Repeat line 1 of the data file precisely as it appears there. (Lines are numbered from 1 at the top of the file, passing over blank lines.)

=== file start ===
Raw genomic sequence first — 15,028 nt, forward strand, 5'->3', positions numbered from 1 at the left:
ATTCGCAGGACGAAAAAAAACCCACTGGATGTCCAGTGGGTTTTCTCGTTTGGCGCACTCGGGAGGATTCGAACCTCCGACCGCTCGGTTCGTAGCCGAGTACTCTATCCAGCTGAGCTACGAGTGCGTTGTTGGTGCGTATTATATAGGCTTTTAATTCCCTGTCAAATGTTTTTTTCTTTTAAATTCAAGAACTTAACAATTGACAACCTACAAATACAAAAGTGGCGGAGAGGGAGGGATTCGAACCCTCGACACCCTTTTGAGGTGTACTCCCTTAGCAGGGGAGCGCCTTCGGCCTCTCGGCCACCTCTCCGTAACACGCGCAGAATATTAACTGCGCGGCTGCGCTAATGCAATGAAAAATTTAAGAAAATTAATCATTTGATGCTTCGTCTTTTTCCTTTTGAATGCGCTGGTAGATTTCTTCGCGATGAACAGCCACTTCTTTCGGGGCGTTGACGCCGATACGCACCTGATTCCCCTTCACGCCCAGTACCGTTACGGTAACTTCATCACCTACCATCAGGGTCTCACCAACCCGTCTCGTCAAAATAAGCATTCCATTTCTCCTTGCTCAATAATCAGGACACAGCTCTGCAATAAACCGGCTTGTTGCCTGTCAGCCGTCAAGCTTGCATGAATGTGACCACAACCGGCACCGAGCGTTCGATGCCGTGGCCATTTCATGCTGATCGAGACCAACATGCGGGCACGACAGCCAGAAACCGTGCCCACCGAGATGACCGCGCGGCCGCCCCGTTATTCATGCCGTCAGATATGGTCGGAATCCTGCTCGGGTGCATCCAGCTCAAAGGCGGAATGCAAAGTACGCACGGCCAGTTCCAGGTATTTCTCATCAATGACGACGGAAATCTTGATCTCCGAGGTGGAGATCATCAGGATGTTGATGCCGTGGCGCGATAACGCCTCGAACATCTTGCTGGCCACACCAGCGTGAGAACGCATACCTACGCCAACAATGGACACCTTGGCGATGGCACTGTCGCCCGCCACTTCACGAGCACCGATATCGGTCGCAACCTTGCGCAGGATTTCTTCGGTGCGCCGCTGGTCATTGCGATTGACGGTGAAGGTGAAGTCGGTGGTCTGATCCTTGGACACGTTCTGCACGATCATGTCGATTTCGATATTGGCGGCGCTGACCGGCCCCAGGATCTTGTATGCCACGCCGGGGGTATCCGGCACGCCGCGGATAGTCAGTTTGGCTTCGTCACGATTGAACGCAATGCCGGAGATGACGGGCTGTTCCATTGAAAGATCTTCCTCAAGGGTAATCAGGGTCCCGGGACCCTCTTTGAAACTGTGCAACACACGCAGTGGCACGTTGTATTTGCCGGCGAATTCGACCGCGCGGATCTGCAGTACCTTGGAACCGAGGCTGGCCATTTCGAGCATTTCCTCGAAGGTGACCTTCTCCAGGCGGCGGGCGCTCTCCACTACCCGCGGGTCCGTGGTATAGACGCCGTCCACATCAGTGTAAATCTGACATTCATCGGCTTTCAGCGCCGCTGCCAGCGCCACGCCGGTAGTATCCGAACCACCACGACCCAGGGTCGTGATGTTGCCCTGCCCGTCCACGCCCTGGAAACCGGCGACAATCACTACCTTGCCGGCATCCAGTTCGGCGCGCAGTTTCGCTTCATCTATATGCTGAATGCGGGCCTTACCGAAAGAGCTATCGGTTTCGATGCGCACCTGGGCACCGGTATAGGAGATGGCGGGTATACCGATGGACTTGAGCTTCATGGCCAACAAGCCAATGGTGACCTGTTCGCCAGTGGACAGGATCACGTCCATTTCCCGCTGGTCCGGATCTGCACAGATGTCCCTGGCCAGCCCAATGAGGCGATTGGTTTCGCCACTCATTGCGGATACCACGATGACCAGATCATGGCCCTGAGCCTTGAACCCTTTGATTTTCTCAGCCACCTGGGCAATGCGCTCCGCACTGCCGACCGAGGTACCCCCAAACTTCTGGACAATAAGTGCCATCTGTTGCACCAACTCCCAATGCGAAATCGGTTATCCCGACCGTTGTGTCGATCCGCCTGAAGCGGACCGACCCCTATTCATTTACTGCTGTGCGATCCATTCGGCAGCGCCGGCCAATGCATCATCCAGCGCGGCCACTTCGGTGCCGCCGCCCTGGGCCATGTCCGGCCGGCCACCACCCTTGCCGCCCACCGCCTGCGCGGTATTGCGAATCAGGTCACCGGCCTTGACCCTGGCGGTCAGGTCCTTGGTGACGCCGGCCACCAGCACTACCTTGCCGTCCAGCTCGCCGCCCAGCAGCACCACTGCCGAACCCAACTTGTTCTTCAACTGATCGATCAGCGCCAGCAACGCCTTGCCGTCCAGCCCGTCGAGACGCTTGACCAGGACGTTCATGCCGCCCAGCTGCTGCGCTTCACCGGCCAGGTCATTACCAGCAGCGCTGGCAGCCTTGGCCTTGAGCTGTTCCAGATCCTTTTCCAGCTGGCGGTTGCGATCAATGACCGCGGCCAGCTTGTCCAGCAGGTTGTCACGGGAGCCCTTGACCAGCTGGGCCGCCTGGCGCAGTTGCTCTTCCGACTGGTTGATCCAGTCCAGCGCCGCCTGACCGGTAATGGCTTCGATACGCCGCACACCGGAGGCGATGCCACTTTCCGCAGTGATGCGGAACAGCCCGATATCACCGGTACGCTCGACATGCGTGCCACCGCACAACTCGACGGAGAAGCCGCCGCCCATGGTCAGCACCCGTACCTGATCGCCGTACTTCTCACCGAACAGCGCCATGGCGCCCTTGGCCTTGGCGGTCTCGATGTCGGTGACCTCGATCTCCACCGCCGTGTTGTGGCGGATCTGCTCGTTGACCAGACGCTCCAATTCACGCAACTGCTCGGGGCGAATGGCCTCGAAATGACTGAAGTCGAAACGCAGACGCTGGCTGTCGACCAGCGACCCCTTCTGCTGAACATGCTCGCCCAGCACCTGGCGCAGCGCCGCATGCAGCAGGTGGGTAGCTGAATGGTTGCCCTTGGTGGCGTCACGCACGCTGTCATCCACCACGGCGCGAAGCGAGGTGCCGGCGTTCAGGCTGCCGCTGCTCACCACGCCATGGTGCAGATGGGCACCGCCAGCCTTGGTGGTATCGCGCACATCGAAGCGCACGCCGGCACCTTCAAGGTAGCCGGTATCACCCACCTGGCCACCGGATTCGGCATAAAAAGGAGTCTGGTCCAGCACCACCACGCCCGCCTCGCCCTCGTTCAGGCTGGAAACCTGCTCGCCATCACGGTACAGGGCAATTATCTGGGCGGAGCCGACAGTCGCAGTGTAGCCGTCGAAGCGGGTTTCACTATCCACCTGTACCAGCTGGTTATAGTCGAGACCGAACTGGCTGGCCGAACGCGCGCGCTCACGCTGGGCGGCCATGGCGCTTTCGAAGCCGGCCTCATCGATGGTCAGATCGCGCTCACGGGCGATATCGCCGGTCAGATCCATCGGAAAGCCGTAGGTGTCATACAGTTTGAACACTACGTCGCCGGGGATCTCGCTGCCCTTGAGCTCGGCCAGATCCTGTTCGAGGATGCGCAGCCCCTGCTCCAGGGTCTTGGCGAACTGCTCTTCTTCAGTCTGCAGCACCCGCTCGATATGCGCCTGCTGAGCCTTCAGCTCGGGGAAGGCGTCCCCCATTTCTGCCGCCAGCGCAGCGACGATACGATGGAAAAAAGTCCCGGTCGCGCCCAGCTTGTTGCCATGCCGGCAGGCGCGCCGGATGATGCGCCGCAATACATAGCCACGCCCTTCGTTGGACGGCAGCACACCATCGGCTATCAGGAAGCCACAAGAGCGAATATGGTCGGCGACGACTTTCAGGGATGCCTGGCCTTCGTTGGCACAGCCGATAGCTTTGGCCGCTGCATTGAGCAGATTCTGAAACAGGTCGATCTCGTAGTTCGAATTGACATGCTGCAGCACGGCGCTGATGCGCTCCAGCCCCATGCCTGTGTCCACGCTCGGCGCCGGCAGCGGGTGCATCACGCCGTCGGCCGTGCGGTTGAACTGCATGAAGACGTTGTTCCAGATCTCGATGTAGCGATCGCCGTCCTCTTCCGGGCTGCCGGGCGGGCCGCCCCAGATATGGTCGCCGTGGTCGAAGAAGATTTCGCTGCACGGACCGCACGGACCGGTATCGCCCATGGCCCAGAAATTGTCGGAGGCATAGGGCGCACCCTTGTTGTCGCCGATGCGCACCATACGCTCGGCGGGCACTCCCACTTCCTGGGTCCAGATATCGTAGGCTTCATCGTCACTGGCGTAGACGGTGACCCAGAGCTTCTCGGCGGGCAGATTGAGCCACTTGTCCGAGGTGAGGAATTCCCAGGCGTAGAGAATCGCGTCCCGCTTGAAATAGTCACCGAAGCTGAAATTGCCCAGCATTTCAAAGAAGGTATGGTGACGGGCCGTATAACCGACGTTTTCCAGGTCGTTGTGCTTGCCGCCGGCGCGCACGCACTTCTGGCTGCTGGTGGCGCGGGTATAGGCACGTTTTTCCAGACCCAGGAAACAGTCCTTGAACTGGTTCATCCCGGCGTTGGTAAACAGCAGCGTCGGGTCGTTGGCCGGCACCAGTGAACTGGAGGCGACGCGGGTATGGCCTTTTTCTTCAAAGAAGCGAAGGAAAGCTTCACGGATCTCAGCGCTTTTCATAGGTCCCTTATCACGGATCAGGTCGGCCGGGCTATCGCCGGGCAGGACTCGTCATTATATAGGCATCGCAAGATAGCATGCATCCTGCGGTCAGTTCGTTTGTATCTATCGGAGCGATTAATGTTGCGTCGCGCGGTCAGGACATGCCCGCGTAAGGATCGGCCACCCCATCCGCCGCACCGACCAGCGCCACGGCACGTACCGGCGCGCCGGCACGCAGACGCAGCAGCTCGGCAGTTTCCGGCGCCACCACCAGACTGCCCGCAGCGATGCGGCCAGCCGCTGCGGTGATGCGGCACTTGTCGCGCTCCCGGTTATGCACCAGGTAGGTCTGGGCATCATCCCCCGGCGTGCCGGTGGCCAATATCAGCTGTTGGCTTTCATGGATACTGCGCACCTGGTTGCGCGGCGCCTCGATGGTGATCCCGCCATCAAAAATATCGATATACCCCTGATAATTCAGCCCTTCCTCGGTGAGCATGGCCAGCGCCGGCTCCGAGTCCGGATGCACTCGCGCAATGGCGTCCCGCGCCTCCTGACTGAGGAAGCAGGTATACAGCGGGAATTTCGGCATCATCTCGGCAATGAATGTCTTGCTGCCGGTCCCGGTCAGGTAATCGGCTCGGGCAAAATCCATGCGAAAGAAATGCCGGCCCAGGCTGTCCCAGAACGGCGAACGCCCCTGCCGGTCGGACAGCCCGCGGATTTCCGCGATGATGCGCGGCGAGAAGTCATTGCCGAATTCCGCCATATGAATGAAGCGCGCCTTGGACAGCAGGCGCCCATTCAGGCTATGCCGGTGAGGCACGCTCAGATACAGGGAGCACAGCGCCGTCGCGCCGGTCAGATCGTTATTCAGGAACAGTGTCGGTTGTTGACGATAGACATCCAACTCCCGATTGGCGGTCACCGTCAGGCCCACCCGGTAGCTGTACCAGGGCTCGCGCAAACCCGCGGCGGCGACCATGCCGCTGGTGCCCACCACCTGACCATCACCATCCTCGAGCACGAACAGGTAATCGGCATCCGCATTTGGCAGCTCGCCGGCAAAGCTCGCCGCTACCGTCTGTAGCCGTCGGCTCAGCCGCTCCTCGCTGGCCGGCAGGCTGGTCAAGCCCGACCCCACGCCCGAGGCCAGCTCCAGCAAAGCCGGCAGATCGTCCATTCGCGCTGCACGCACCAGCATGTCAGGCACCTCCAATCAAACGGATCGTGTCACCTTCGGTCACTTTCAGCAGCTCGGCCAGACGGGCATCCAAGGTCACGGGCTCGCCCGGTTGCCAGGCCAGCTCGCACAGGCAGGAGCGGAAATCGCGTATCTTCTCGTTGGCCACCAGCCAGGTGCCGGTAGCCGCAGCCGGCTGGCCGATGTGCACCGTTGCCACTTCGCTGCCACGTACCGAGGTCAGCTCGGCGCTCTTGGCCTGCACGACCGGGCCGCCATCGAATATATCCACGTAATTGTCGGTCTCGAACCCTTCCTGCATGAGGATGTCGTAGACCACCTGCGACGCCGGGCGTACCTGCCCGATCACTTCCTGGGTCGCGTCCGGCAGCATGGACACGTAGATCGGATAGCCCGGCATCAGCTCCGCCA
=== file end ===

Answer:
Raw genomic sequence first — 15,028 nt, forward strand, 5'->3', positions numbered from 1 at the left: